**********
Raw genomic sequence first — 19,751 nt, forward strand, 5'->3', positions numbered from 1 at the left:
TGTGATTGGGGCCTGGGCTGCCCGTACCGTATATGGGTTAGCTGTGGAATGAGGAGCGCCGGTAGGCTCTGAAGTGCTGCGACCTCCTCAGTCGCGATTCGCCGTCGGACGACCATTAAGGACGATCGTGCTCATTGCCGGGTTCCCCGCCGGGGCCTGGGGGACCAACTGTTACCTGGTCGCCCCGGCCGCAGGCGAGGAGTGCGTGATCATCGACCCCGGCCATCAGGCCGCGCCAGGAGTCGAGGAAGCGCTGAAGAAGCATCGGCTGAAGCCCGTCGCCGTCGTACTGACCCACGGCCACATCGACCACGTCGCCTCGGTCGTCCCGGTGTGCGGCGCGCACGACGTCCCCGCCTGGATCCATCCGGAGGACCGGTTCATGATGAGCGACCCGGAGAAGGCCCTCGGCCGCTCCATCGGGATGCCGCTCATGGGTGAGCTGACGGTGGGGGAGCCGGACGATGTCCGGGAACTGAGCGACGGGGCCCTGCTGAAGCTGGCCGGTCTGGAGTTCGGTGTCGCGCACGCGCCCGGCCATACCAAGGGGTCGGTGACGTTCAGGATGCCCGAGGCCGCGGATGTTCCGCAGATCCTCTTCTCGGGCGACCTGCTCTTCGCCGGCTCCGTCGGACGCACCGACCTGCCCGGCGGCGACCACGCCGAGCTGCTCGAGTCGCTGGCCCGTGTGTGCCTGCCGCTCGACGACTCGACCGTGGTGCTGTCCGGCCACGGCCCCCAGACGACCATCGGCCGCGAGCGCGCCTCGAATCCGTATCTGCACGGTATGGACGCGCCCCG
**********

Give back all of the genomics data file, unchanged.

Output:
Raw genomic sequence first — 19,751 nt, forward strand, 5'->3', positions numbered from 1 at the left:
TGTGATTGGGGCCTGGGCTGCCCGTACCGTATATGGGTTAGCTGTGGAATGAGGAGCGCCGGTAGGCTCTGAAGTGCTGCGACCTCCTCAGTCGCGATTCGCCGTCGGACGACCATTAAGGACGATCGTGCTCATTGCCGGGTTCCCCGCCGGGGCCTGGGGGACCAACTGTTACCTGGTCGCCCCGGCCGCAGGCGAGGAGTGCGTGATCATCGACCCCGGCCATCAGGCCGCGCCAGGAGTCGAGGAAGCGCTGAAGAAGCATCGGCTGAAGCCCGTCGCCGTCGTACTGACCCACGGCCACATCGACCACGTCGCCTCGGTCGTCCCGGTGTGCGGCGCGCACGACGTCCCCGCCTGGATCCATCCGGAGGACCGGTTCATGATGAGCGACCCGGAGAAGGCCCTCGGCCGCTCCATCGGGATGCCGCTCATGGGTGAGCTGACGGTGGGGGAGCCGGACGATGTCCGGGAACTGAGCGACGGGGCCCTGCTGAAGCTGGCCGGTCTGGAGTTCGGTGTCGCGCACGCGCCCGGCCATACCAAGGGGTCGGTGACGTTCAGGATGCCCGAGGCCGCGGATGTTCCGCAGATCCTCTTCTCGGGCGACCTGCTCTTCGCCGGCTCCGTCGGACGCACCGACCTGCCCGGCGGCGACCACGCCGAGCTGCTCGAGTCGCTGGCCCGTGTGTGCCTGCCGCTCGACGACTCGACCGTGGTGCTGTCCGGCCACGGCCCCCAGACGACCATCGGCCGCGAGCGCGCCTCGAATCCGTATCTGCACGGTATGGACGCGCCCCG